Sleep Disorders: Sleep and Depression
Depression is a mood disorder that is characterized by sadness, or having the blues. Nearly everyone feels sad or down from time to time. Sometimes, however, the sad feelings become intense, last for long periods, and keep a person from leading a normal life.
The symptoms of depression include:
Depression is classified as major if the person has at least five of these symptoms for two weeks or more. However, there are several types of depressive disorders. Someone with fewer than five of these symptoms who is having difficulty functioning should seek treatment for his or her symptoms. Tell your doctor how you are feeling. He or she may refer you to a mental health care specialist.
How Are Sleep and Depression Linked?
An inability to sleep, or insomnia, is one of the signs of depression. (A small percentage of depressed people, approximately 15%, oversleep, or sleep too much.) Lack of sleep alone cannot cause depression, but it does play a role. Lack of sleep caused by another medical illness or by personal problems can make depression worse. An inability to sleep that lasts over a long period of time is also an important clue that someone may be depressed.
What Causes Depression?
There are several causes of depression, including:
Family history of mental disorders Chemical imbalances in the brain Physical and mental health disorders Environment such as living in a place that is often cloudy and gray. Stress Alcohol or drug abuse Medications Lack of support from family and friends Poor diet How Is Depression Diagnosed? Your doctor will take your medical history, and will likely ask you whether anyone in your family has depression or other mental health problems. He or she may also ask you to describe your moods, your appetite and energy, if you feel under stress, and if you have ever thought about suicide.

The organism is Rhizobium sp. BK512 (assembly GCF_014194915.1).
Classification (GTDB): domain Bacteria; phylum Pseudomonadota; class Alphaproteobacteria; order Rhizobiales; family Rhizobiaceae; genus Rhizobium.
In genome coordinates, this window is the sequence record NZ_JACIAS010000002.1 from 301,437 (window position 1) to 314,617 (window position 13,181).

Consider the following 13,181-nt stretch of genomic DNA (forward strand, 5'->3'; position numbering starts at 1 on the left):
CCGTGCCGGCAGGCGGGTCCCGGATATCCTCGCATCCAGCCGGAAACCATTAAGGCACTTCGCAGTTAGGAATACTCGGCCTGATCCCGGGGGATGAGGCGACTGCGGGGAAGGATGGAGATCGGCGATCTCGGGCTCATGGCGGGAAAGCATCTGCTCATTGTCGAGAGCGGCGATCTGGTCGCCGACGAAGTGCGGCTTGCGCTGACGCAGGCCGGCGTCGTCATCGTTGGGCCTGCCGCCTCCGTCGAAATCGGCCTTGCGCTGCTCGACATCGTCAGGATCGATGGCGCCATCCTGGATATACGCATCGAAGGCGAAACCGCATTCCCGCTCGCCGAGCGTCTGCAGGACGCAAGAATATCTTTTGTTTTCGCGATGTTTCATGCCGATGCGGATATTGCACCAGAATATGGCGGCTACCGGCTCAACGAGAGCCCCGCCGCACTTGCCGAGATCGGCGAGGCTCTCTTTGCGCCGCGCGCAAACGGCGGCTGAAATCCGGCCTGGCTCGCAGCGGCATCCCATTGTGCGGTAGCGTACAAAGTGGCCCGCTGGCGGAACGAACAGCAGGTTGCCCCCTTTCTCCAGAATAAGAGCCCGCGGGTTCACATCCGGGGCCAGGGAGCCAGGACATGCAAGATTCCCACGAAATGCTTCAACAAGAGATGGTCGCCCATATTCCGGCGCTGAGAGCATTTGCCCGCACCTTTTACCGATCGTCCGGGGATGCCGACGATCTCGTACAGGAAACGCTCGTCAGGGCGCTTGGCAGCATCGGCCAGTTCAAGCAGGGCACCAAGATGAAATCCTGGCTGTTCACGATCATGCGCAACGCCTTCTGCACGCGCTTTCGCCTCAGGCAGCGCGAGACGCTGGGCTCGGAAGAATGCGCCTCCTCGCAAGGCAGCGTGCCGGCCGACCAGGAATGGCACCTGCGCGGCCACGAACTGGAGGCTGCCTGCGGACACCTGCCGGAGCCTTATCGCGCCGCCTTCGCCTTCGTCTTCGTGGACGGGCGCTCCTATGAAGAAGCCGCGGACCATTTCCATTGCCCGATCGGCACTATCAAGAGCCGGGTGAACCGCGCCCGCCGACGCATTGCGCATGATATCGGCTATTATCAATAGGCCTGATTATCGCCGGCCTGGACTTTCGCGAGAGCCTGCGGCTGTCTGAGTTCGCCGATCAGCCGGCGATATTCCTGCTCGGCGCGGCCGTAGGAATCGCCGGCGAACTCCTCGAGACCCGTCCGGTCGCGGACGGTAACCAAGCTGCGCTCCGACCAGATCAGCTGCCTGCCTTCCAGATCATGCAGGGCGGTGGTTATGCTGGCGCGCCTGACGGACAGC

Your doctor will also perform a physical examination to determine if the cause of your symptoms is caused by another illness.
What Treatments Are Available for Depression and Insomnia?
Treatment choices for depression depend on how serious the illness is. Major depressive disorder is treated with psychotherapy (counseling, or talk therapy with a psychologist, psychiatrist, or licensed counselor), medications, or a combination of the two.
The most effective treatment for depression is a combination of psychotherapy and medication. Medication tends to work more quickly to decrease symptoms while psychotherapy helps people to learn coping strategies to prevent the onset of future depressive symptoms.
Medications used to treat depression include antidepressants such as:
Selective serotonin reuptake inhibitors (SSRIs), like Zoloft, Prozac, Celexa and Paxil. These medications can perform double duty for patients by helping them sleep and elevating their mood, though some people taking these drugs may have trouble sleeping. Tricyclic antidepressants (Pamelor and Elavil) Sedating antidepressants (Trazodone) The most effective types of psychotherapy for depression are cognitive-behavioral therapy and interpersonal therapy. With cognitive-behavioral therapy, patients learn to change negative thinking patterns that are related to feelings of depression. Interpersonal therapy helps people to understand how relationship problems, losses, or changes affect feelings of depression. This therapy involves working to improve relationships with others or building new relationships.
Hypnotics are a class of medications for people who cannot sleep. These drugs include Ambien, Sonata, and Restoril. Doctors may sometimes treat depression and insomnia by prescribing an SSRI along with a sedating antidepressant or with a hypnotic medication. However, hypnotic medications can only be taken for a short period of time.
Psychotherapy can also address coping skills to improve a person's ability to fall asleep.
What Other Techniques Can Help Me Sleep?
In addition to trying medications, here are some tips to improve sleep:
Reviewed by The Sleep Medicine Center at The Cleveland Clinic.
Edited by Michael J. Breus, PhD, WebMD, September 2004.
Portions of this page © The Cleveland Clinic 2000-2005
Last Editorial Review: 6/20/2005
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